Webern’s Four Pieces Nicely Breaks Up A Night of Brahms

Be'eri Moalem on May 11, 2015
Pianist Lars Vogt and violinist Christian Tetzlaff.
Pianist Lars Vogt and violinist Christian Tetzlaff.

Violinist Christian Tetzlaff is apparently a fan of big gestalt programs, in which he busts out an entire category of music in one evening. Five years ago, he played all six of J.S. Bach’s sonatas and partitas at Zellerbach Hall in Berkeley. On Sunday, he performed the complete Brahms violin sonatas on the same stage.

Other than demonstrating Tetzlaff’s amazing stamina, these exhaustive undertakings provide an in-depth exploration of a composer’s language. But they do not make for the most dynamic and varied concerts. Realizing the danger of monotony (there is such a thing as too much Brahms), Tetzlaff, along with pianist Lars Vogt, separated the sonatas with two performances of Anton Webern’s Four Pieces. Yes, they played it twice — once between the first and second sonatas, then again right after intermission, before the third sonata.

The Webern Pieces are scarcely five minutes long, while the Brahms sonatas stretch on for almost half an hour each. Yet the Webern was more than just an atonal palate-cleanser. With these succinct statements, Webern covers almost as much ground as Brahms in a fraction of the notes. Webern’s compositions contain kernels of musical gestures that other composers can take hours to dress up and expound upon.

Webern starts with barely audible tones, clawing to fortissimo and dissipating to a faint hush in a matter of seconds. It is like one big sigh going from nothing to everything and back to nothing. Tetzlaff and Vogt played these gestures with a natural understanding and devotion. The freedom from harmony and lengthy formal designs puts the focus instead on colors and sound effects.

Tetzlaff is known for his championing of atonal music — he specializes in the concertos of Arnold Schoenberg and Alban Berg — and for him the transition from the Brahmsian Viennese School of rich elegance to the early 20th century Viennese School of stark minimalism (not minimalism in the Philip Glass sense) is more seamless than it seems. After the second time around with Webern, the duo continued on to Brahms attacca — without pause.  They practically melded together into one piece. After the second time around with Webern, the duo continued on to Brahms attacca — without pause.  They practically melded together into one piece.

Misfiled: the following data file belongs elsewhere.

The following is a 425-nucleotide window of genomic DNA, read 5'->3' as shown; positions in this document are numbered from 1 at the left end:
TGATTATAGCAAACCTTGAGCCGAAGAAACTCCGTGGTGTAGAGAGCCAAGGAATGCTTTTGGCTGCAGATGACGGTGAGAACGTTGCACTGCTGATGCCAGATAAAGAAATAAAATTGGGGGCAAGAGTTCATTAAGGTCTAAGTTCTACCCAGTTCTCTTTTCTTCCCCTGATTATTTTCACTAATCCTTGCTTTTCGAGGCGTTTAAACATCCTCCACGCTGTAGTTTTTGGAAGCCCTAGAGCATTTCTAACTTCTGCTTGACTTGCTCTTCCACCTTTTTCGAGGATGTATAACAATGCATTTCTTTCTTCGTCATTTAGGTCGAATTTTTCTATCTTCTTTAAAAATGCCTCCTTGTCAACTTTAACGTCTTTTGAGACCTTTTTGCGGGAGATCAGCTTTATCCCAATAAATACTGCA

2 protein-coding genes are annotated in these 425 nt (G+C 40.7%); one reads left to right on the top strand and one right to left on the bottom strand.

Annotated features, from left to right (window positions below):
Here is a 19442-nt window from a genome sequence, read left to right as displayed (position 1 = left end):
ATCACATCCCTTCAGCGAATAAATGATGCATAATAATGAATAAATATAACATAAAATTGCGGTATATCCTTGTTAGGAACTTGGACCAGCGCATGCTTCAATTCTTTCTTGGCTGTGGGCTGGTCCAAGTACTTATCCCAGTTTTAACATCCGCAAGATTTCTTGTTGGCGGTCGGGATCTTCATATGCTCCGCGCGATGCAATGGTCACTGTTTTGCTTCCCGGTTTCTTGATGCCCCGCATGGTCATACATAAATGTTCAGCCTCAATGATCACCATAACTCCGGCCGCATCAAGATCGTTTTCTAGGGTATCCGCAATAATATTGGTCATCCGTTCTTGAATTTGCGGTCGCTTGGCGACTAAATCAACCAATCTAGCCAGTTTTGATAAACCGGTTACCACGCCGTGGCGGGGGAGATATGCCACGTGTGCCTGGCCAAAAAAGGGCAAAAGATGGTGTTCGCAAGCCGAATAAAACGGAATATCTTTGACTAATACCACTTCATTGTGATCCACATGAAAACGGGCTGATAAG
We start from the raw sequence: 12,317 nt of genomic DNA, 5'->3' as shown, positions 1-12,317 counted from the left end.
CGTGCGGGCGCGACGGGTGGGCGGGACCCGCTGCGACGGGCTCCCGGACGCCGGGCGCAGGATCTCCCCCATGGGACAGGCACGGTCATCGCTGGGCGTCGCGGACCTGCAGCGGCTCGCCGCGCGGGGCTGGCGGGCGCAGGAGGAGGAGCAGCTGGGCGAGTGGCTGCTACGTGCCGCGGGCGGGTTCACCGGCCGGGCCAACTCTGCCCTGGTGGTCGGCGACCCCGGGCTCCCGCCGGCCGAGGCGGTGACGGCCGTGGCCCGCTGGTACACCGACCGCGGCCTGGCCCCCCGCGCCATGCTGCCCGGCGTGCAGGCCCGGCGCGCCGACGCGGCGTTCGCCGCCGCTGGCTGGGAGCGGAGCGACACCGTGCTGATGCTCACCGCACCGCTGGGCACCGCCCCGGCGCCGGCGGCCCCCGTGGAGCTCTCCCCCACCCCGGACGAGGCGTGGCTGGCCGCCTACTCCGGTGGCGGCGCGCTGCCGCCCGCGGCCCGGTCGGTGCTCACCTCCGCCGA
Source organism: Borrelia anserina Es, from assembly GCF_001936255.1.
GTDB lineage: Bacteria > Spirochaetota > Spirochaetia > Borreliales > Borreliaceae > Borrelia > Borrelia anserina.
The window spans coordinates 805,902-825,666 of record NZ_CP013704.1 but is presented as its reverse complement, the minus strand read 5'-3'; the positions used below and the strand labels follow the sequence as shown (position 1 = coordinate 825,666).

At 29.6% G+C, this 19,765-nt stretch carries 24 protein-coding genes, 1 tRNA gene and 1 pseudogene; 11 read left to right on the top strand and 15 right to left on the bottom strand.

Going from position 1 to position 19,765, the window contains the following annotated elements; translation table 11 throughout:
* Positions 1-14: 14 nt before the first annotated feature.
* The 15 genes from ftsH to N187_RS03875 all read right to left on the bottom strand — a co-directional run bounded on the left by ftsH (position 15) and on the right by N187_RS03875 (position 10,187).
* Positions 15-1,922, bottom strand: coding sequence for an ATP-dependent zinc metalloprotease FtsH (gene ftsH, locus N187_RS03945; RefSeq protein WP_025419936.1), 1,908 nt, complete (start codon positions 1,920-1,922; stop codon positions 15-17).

As for the Brahms, it was played with painstaking detail and understated passion, especially in the first two sonatas. Tetzlaff’s interpretation of Brahms’ indication “piano mezza voce was to play with a barely audible, hollow sound. Crests of phrases where violinists traditionally stretch out the timing were instead carried forward with incisive momentum. Instead of bringing out the gorgeous melodic lines, Tetzlaff instead found the same hushed colors that are used by Webern. In the final sonata, he let loose with more fiery, Romantic-era vibrato and deep tone. This is the fourth time that I have heard Teztlaff play — his performances stimulate the brain more than the heart. Vogt’s solo piano contributions brought out a more relaxed and warm sound in the few phrases where the violin rests.

As an encore, the duo played the last movement of Dvorak’s Sonatina. It was a ray of playful sunshine in an otherwise heavy and dreary concert.